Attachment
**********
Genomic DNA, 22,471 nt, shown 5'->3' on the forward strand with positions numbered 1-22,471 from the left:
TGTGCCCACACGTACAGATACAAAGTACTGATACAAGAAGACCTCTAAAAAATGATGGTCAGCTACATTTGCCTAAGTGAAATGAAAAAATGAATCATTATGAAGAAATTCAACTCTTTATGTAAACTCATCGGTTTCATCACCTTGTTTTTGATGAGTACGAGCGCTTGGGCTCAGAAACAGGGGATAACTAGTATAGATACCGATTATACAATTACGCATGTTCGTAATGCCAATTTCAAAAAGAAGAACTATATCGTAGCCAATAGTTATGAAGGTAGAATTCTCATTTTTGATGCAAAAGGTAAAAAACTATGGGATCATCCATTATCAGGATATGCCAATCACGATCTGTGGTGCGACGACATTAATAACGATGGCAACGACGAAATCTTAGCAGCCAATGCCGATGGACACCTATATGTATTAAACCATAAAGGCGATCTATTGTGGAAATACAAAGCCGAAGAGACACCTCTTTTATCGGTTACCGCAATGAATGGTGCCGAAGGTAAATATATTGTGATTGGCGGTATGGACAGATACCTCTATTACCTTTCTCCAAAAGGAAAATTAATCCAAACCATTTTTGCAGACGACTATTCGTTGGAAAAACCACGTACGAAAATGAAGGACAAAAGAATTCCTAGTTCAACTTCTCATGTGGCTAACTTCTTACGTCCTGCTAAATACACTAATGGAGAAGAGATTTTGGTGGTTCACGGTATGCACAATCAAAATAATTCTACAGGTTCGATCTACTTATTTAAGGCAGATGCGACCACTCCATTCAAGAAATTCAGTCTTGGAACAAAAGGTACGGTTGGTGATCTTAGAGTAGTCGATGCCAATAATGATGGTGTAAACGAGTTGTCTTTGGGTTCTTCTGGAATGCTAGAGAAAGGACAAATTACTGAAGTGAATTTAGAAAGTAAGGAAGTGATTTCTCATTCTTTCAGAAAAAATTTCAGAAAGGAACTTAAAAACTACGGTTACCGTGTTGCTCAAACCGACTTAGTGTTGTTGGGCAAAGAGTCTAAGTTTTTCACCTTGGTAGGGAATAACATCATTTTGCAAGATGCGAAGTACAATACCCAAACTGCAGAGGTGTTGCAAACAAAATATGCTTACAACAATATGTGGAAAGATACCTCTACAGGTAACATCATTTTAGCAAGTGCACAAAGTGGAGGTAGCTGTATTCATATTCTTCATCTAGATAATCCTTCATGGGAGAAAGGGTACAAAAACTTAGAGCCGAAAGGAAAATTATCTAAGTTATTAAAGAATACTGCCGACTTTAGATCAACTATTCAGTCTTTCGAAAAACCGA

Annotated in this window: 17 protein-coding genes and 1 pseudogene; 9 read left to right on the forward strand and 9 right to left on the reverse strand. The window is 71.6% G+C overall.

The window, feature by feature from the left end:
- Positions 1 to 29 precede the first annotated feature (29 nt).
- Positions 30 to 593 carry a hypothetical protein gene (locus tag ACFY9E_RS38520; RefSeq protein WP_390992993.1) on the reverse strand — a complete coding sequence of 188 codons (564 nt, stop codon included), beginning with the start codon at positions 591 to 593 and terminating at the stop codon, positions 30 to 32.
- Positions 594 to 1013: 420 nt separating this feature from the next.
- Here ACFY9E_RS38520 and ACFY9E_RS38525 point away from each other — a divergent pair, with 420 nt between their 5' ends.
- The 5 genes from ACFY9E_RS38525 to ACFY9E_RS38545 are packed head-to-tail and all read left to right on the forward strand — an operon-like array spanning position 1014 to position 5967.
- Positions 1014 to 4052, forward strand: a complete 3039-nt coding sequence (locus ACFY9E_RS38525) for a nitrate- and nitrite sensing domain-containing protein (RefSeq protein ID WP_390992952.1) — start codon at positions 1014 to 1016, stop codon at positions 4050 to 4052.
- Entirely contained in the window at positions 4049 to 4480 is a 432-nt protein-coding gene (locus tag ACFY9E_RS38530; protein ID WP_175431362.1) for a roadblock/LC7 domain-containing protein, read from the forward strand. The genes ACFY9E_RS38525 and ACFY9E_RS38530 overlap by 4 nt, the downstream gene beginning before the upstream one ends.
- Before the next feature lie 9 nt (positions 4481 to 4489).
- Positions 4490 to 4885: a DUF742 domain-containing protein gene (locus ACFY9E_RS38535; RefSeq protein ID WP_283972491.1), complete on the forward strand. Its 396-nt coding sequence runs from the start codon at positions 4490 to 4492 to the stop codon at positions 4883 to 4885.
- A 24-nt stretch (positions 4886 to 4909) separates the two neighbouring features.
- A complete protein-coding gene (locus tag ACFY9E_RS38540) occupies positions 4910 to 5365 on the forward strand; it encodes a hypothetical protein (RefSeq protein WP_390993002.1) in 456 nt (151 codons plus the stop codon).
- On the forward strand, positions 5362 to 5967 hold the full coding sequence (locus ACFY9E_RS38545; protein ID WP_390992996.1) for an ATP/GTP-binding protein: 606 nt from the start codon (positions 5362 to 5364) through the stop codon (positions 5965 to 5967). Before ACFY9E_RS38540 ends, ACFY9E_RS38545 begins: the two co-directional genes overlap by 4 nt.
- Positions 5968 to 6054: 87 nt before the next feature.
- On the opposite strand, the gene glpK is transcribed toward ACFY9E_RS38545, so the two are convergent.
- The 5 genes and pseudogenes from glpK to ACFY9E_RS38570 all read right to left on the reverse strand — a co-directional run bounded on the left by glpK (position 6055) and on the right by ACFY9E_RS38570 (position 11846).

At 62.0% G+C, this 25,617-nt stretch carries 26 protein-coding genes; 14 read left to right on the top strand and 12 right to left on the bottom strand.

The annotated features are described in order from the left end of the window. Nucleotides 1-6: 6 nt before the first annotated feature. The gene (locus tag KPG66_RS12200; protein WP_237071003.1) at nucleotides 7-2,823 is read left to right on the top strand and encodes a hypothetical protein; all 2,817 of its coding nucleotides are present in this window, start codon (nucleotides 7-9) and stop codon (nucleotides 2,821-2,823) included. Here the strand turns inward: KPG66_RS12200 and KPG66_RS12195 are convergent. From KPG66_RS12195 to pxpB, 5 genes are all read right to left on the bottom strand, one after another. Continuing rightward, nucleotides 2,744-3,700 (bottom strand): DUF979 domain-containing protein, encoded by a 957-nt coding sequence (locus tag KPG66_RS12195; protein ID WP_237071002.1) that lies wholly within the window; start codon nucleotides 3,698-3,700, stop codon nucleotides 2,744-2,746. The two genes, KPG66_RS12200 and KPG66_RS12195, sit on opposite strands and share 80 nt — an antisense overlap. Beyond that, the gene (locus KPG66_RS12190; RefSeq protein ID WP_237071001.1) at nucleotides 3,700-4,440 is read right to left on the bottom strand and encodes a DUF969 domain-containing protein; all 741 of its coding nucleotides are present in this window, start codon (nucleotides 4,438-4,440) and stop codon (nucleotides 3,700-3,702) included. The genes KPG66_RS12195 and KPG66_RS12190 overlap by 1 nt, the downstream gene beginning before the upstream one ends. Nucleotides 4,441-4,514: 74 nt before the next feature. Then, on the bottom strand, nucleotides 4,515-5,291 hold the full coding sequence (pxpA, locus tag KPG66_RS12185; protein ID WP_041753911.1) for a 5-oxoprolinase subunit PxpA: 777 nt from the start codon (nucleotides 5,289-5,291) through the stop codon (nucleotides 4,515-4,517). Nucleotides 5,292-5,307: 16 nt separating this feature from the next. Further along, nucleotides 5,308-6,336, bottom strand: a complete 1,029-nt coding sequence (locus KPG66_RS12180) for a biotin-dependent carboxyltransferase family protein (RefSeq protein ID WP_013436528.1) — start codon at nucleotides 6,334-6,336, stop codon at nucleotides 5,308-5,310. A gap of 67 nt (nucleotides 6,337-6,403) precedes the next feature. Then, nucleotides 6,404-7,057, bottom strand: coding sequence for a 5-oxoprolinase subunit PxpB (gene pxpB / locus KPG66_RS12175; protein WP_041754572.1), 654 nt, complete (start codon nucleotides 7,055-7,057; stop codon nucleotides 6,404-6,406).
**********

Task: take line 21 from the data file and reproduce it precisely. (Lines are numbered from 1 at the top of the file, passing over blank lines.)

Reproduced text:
The annotated features are described in order from the left end of the window. Nucleotides 1-6: 6 nt before the first annotated feature. The gene (locus tag KPG66_RS12200; protein WP_237071003.1) at nucleotides 7-2,823 is read left to right on the top strand and encodes a hypothetical protein; all 2,817 of its coding nucleotides are present in this window, start codon (nucleotides 7-9) and stop codon (nucleotides 2,821-2,823) included. Here the strand turns inward: KPG66_RS12200 and KPG66_RS12195 are convergent. From KPG66_RS12195 to pxpB, 5 genes are all read right to left on the bottom strand, one after another. Continuing rightward, nucleotides 2,744-3,700 (bottom strand): DUF979 domain-containing protein, encoded by a 957-nt coding sequence (locus tag KPG66_RS12195; protein ID WP_237071002.1) that lies wholly within the window; start codon nucleotides 3,698-3,700, stop codon nucleotides 2,744-2,746. The two genes, KPG66_RS12200 and KPG66_RS12195, sit on opposite strands and share 80 nt — an antisense overlap. Beyond that, the gene (locus KPG66_RS12190; RefSeq protein ID WP_237071001.1) at nucleotides 3,700-4,440 is read right to left on the bottom strand and encodes a DUF969 domain-containing protein; all 741 of its coding nucleotides are present in this window, start codon (nucleotides 4,438-4,440) and stop codon (nucleotides 3,700-3,702) included. The genes KPG66_RS12195 and KPG66_RS12190 overlap by 1 nt, the downstream gene beginning before the upstream one ends. Nucleotides 4,441-4,514: 74 nt before the next feature. Then, on the bottom strand, nucleotides 4,515-5,291 hold the full coding sequence (pxpA, locus tag KPG66_RS12185; protein ID WP_041753911.1) for a 5-oxoprolinase subunit PxpA: 777 nt from the start codon (nucleotides 5,289-5,291) through the stop codon (nucleotides 4,515-4,517). Nucleotides 5,292-5,307: 16 nt separating this feature from the next. Further along, nucleotides 5,308-6,336, bottom strand: a complete 1,029-nt coding sequence (locus KPG66_RS12180) for a biotin-dependent carboxyltransferase family protein (RefSeq protein ID WP_013436528.1) — start codon at nucleotides 6,334-6,336, stop codon at nucleotides 5,308-5,310. A gap of 67 nt (nucleotides 6,337-6,403) precedes the next feature. Then, nucleotides 6,404-7,057, bottom strand: coding sequence for a 5-oxoprolinase subunit PxpB (gene pxpB / locus KPG66_RS12175; protein WP_041754572.1), 654 nt, complete (start codon nucleotides 7,055-7,057; stop codon nucleotides 6,404-6,406).